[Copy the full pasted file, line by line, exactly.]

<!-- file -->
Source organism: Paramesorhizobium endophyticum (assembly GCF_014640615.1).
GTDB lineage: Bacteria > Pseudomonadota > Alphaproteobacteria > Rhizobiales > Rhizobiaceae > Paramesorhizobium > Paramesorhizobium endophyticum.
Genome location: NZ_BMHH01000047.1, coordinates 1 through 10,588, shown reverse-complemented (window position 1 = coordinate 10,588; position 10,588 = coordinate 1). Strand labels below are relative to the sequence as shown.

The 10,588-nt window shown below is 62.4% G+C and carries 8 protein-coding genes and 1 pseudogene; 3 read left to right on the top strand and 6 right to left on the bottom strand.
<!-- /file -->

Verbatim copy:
Source organism: Paramesorhizobium endophyticum (assembly GCF_014640615.1).
GTDB lineage: Bacteria > Pseudomonadota > Alphaproteobacteria > Rhizobiales > Rhizobiaceae > Paramesorhizobium > Paramesorhizobium endophyticum.
Genome location: NZ_BMHH01000047.1, coordinates 1 through 10,588, shown reverse-complemented (window position 1 = coordinate 10,588; position 10,588 = coordinate 1). Strand labels below are relative to the sequence as shown.

The 10,588-nt window shown below is 62.4% G+C and carries 8 protein-coding genes and 1 pseudogene; 3 read left to right on the top strand and 6 right to left on the bottom strand.